To hear America's fearmongering private health-care shills describe it, socialized medicine is a kind of Soviet death march, where rationed care and long waits are imposed on all and sundry; but if that state of affairs sounds familiar, it's because of how neatly it describes America's dysfunctional private care system, where you need to change doctors every time you change employers, where your care is denied and your prescriptions are deemed unnecessary by faceless insurance-company bureaucrats, and where three quarters of your family doctor's overheads are dedicated to filling in insurance forms in triplicate and chasing payment in a kind of LARP of Terry Gilliam's Brazil or a Stalinist hospital in deepest Siberia.
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Five years ago, Benjamin Delpy was working for an unspecified French government agency and teaching himself to program in C, and had discovered a vital flaw in the way that Windows protected its users' passwords.
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Garnet Hertz is the designer/scholar/provocateur behind the amazing Disobedient Electronics project ("Building electronic objects can be an effective form of social argument or political protest"); though he is normally based at British Colombia's Emily Carr University, he's currently touring Europe with the Disobedient Electronics book on a Disobedient Electronics protest tour, with stops in London, Southampton, the Hague, Brussels, Paris, Berlin and Madiera. Read the rest
For the Géométries Amoureuses exhibit, sculptor Jean-Michel Othoniel created this enormous wave from green-hued glass bricks. Read the rest
Tony Berthelot is an oyster farmer on Ile de Re, an island off France's west coast; rather than task his family-members to staffing a roadside stand, he's invested in a refrigerated live-oyster vending machine that dispenses fresh bivalves 24/7. Read the rest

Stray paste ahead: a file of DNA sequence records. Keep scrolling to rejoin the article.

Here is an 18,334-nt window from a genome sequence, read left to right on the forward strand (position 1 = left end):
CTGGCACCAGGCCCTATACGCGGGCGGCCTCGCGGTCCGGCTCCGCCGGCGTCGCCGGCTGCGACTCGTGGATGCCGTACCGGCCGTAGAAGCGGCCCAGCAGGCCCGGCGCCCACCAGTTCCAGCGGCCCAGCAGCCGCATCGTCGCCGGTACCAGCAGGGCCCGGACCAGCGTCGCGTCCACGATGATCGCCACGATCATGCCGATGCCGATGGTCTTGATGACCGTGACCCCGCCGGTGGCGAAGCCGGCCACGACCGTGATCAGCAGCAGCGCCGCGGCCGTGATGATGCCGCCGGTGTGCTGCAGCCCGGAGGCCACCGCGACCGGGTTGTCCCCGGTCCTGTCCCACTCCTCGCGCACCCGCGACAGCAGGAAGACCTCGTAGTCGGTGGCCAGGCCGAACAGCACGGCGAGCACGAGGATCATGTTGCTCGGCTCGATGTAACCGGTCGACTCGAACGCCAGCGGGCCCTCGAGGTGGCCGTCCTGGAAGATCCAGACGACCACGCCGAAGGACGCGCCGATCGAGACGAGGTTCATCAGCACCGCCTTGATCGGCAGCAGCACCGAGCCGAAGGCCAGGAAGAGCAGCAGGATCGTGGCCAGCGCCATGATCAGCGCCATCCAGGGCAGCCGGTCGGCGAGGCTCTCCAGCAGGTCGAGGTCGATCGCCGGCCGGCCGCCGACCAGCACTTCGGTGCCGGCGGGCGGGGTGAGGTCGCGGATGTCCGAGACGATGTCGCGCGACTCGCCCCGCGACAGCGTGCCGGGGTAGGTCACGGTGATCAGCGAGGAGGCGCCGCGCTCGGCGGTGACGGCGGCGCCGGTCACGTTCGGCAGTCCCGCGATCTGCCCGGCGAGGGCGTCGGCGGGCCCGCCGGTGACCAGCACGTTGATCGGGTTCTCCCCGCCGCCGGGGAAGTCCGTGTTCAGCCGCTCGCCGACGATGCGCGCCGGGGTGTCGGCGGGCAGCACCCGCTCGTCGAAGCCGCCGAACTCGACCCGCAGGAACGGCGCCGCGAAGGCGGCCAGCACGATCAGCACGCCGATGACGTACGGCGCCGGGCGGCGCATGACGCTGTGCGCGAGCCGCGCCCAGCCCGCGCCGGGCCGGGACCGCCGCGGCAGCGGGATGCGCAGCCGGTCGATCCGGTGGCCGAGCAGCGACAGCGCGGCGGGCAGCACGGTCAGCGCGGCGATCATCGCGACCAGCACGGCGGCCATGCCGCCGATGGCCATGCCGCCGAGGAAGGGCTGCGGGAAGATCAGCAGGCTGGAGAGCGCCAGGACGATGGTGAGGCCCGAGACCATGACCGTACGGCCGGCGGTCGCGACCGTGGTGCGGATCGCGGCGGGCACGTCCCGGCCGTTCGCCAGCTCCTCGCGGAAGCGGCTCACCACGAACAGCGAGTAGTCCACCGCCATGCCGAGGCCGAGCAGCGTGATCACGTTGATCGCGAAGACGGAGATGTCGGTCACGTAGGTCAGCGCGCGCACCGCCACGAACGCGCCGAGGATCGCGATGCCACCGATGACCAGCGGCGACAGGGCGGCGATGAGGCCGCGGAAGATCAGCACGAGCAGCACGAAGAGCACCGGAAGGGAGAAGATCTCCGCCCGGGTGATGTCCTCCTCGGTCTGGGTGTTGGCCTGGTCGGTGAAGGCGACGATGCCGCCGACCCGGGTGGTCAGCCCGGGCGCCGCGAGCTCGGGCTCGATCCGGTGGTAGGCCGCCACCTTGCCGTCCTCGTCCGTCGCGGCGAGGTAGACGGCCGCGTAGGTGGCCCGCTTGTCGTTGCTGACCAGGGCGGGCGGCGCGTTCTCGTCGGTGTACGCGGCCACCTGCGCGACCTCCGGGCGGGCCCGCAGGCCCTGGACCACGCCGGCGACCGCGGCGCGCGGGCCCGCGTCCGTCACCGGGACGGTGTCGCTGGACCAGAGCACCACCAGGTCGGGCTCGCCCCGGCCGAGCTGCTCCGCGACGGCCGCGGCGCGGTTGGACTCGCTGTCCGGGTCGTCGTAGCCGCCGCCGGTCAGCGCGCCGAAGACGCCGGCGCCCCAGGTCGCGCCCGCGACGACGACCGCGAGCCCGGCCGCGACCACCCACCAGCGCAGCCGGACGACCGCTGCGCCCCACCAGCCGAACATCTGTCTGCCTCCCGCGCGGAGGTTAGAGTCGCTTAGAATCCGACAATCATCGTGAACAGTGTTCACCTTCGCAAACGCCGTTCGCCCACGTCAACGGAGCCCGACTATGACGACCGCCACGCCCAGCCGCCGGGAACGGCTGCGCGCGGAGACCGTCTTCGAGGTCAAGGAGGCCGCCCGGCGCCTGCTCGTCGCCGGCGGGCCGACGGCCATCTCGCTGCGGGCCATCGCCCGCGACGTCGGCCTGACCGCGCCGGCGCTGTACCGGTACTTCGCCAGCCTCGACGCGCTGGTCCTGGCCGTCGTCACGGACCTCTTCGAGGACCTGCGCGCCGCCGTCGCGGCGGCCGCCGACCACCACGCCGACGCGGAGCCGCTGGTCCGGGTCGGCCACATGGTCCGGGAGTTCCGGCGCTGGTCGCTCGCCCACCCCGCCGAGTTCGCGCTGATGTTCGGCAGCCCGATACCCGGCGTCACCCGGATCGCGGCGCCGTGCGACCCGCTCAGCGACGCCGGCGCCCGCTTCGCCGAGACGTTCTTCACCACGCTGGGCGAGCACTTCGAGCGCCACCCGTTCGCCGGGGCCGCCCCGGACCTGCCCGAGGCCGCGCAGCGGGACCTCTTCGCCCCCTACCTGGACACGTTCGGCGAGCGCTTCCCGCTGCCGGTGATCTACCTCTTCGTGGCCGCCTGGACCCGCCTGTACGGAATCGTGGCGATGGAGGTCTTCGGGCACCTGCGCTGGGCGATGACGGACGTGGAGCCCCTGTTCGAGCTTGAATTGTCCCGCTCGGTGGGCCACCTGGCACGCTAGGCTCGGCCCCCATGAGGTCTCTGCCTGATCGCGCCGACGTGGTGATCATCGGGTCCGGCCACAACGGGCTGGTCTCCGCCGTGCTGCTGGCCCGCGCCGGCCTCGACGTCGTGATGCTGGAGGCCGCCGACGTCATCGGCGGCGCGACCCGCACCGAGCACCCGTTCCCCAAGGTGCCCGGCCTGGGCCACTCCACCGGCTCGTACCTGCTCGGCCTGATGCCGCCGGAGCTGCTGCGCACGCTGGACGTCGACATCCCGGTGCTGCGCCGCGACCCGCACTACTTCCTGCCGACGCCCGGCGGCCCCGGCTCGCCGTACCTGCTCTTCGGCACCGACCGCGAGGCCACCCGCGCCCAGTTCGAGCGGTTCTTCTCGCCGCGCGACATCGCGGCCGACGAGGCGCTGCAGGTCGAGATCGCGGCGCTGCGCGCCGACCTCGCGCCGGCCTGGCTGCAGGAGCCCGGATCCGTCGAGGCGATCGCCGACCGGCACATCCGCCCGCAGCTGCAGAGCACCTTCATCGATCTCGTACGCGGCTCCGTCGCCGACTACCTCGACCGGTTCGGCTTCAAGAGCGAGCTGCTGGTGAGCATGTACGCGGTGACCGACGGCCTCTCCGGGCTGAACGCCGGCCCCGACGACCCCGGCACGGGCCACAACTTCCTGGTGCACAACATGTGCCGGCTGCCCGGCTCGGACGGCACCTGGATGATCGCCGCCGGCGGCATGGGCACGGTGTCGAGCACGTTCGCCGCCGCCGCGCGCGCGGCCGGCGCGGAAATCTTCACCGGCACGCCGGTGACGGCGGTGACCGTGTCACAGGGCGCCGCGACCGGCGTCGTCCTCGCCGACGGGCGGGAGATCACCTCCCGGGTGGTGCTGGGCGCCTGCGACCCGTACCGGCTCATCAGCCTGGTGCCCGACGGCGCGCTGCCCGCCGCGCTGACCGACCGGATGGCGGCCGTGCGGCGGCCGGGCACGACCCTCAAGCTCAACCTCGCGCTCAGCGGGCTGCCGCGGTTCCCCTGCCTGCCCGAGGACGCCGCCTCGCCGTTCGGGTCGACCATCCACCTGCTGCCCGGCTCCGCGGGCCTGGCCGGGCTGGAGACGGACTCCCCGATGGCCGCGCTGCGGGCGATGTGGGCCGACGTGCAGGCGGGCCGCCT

In preparation for the big Bastille Day Military Parade, the French Army is shown in this video rehearsing a Daft Punk medley.
The celebratory parade is the world's oldest and longest military one in the world, and happens each year down the Champs-Élysées in Paris.
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The French Ministry for Europe and Foreign Affairs tweeted a 🔥 video today on Trump's Paris Accord decision.
After president Emmanuel Macron's epic tweet yesterday, this is something else. Read the rest
Putin got your tongue? President Donald Trump's history of remarks on U.S. election hacking makes his current silence on the France election cyberattacks very strange. Russia is suspected of being behind those recent hacking attacks, which appeared to be directed at helping the fascist, hardcore right-wing candidate Marine Le Pen win. Despite open support from Donald Trump and others aligned with the U.S. President, Le Pen lost to the more moderate candidate, Emmanuel Macron. Read the rest
Emmanuel Macron defeated Marine Le Pen by about 66%-34% in France's presidential election Sunday, with few votes outstanding. Macron, a 39-year-old centrist newcomer, faced a strong challenge from his far-right adversary, but polls never gave her a serious shot at the job. And on the day, the margin was even wider than expected.
Mr Macron will also become the first president from outside the two traditional main parties since the modern republic's foundation in 1958. ...
The Macron team said that the new president had had a "cordial" telephone conversation with Ms Le Pen.
In a speech she thanked the 11 million people who had voted for her. She said the election had shown a division between "patriots and globalists" and called for the emergence of a new political force.
The result came despite an internet-driven effort to torpedo Macron's campaign with hacks, leaked emails and conspiracy theories—a pattern that stoked fears of a similar outcome to last year's election in the U.S., where similar circumstances saw millionaire reality TV star Donald Trump prevail over Hillary Clinton.
It is indeed a sad day for American media who hoped the French were as dumb as us. Read the rest